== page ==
Tag Archives: Martin Scorsese

The agony of de feet

Because I grew up stranded in the trackless expanses of Greater Suburbia, where sprawl and inadequate mass transit make an automobile necessary for just about any semblance of civilized life, I have a different definition of “walkability” than some urbanites, particularly certain New Yorkers.

This Atrios post made me laugh because it reminded me of conversations I had about the Martin Scorsese flick After Hours, in which a hapless Manhattanite endures all sorts of menacing Kafkaesque perils because he is stranded in SoHo without cabfare. Not only is it not a very good film, it is a ridiculous one because the hero’s dilemma is so utterly unconvincing. But acquaintances who were New Yorkers, or tried to act like New Yorkers, assured me at the time that After Hours was harrowing and believable.

“He goes through all kinds of hell because he can’t catch a cab,” I said. “Why didn’t he just walk home?”

“He couldn’t do that! Besides, it’s raining.”

“He’s got vigilantes chasing him through SoHo,” I said. “All he had to do to save his neck was walk out of there.”

“He couldn’t do that! He was in SoHo!”

“So? Head over to Broadwalk, point your shoes north, start walking. In an hour or so you’ll be home taking a nice hot bath.”

“Yeah, but still . . . he lived on the Upper West Side!”

“Oh, well, in that case . . . ”

Maybe it’s the easy availability of cabs.

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Gabriel’s angels

My obsessive listening champion for 2008 so far is Passion, Peter Gabriel’s soundtrack to The Last Temptation of Christ. Nothing else even comes close.

The last time I was this fixated was the summer of 1993, when I had Sugar’s Beaster (Bob Mould’s finest, blastingest post-Husker Du record to date) in continuous rotation for two months, relieved only by K.D. Lang’s Ingenue (a concept album about unrequited love, with each song corresponding to a stage in the journey from crush to rapture to self-abasement to numbness to recovery), which in turn would enter continuous rotation until I switched back to Beaster. I don’t know why these fixations develop, but when they do I let it ride and allow my subconscious to control the old mental iPod.

At first I thought the thing with Passion might have been nostalgia for that Saturday morning in 1988 when I headed to New Sodom to see Martin Scorsese’s film and found the street in front of the Ziegfeld had become an open-air Bedlam of Bible-bangin’, snake-handlin’, tongues-talkin’, sermon-shoutin’, fire- and brimstone-flingin’ Jesus whoopers all lathered up and ready to mud-wrestle Satan right there in front of the ticket booth.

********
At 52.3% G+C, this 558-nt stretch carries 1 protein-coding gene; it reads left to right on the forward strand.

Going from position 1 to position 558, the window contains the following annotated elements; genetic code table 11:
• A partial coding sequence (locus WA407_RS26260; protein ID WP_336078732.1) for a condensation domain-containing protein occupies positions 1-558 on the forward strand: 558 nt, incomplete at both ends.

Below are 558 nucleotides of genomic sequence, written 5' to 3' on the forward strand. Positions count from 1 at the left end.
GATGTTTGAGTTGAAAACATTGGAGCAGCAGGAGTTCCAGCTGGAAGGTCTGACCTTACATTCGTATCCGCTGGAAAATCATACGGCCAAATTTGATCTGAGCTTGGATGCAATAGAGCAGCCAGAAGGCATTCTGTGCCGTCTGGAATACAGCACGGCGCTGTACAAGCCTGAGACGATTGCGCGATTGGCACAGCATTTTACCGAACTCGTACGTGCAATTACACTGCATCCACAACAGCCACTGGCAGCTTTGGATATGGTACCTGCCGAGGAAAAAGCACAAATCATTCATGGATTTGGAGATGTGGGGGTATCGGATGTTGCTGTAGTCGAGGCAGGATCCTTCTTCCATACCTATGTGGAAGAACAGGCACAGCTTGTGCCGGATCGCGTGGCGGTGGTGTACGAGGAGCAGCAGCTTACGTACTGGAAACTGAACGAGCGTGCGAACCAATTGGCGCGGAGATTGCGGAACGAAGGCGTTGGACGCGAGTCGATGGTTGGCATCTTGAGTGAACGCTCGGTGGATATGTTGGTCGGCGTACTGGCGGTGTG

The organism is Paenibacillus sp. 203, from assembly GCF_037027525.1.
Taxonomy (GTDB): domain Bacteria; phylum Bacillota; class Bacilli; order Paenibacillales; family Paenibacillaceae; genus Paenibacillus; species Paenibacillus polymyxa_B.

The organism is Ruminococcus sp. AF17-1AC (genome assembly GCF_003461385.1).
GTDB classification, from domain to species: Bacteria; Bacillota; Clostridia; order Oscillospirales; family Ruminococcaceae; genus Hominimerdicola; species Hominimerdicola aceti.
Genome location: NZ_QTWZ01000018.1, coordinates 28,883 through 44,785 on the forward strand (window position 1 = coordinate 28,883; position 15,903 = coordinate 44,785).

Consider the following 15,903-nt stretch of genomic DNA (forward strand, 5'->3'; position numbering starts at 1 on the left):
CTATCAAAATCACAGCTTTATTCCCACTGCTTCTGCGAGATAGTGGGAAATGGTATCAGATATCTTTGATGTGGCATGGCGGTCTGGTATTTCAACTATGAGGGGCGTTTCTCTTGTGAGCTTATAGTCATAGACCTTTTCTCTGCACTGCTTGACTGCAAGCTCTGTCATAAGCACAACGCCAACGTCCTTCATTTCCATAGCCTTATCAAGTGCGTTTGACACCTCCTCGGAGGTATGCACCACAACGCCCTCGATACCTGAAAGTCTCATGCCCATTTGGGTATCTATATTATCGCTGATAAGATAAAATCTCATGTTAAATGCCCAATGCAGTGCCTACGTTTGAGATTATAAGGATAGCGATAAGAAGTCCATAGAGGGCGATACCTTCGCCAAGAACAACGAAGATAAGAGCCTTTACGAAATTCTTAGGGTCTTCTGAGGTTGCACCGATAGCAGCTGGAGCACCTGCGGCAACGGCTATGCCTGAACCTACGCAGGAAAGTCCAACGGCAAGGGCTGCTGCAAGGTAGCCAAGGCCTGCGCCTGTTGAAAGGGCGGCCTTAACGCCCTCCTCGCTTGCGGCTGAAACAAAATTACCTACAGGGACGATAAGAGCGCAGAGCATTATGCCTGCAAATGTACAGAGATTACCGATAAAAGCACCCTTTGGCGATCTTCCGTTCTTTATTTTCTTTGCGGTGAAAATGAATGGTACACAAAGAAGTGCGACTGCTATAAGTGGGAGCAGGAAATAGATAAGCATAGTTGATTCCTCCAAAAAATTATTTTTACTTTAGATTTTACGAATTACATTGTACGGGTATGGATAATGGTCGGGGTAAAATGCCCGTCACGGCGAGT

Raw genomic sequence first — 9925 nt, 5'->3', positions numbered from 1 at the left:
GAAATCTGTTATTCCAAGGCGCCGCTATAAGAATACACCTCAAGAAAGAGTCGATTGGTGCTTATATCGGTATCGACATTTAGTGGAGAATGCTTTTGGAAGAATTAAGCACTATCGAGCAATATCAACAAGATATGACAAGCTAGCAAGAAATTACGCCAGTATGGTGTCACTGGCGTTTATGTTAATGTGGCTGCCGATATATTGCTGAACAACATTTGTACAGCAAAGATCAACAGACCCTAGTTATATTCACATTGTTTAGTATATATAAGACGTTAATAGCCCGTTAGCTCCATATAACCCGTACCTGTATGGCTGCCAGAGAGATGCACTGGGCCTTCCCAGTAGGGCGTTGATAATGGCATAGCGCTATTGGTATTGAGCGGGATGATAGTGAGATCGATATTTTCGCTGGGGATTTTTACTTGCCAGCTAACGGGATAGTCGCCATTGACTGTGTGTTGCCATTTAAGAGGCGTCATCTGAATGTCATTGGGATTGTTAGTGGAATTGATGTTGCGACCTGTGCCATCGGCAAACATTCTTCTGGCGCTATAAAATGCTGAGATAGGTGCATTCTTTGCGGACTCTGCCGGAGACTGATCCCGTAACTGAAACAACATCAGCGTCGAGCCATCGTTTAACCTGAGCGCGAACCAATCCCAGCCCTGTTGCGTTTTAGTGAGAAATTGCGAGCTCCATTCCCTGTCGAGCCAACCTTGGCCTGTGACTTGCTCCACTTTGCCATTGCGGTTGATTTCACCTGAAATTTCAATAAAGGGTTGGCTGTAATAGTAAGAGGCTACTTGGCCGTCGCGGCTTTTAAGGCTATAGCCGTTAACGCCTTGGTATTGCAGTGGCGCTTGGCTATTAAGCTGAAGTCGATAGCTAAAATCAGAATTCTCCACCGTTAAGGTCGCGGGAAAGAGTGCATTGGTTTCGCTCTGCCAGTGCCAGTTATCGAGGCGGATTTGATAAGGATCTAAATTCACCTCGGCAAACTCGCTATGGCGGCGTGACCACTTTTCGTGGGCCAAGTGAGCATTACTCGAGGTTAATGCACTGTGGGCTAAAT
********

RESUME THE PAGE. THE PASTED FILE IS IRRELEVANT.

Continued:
It certainly isn’t nostalgia for the movie, which I found as unwatchable as the underlying Nikos Kazantzakis novel was unreadable. The idea that so inflamed the Jesus whoopers — that Christ could have been tempted down from the cross with the vision of an ordinary man’s life — seems perfectly acceptable in theological terms, though it was the kind of thing that could have gotten your eyes gouged out in medieval Constantinople. My problems with the book were strictly literary and artistic, considering that the book’s 500-plus pages of theological grunting and groaning were leading up to one of the biggest foregone conclusions in literary history. That and some curious turns of phrase that could have been the result of poor translation, but which probably reflected the fact that as a writer, Kazantzakis was a little less than divinely inspired. The film compounds those problems with its own clunkiness, exacerbated by a tiny buidget and restricted shooting schedule, some unfortunate improvisations and performances (couldn’t Harvey Keitel have hired a vocal coach to work on that New Yawk accent?), and terrible casting choices. Andre Gregory as John the Baptist? Puh-leez.

But the soundtrack is sort of magnificent, emulating the film’s most original idea — the Holy Land as a teeming crossroads of cultures and nationalities — by weaving African, Asian, Balkan and ambient textures into a patchwork that comes across as a unified whole. It all comes together, appropriately, for the closing music, in which Christ’s decision to accept crucifixion is celebrated by trilling Arabic voices, thumping African drums and a simple, celebratory motif that occasionally takes on the overtones of church bells. Even if, like me, you view these theological concerns from the outside, it’s a moving summation for the film.

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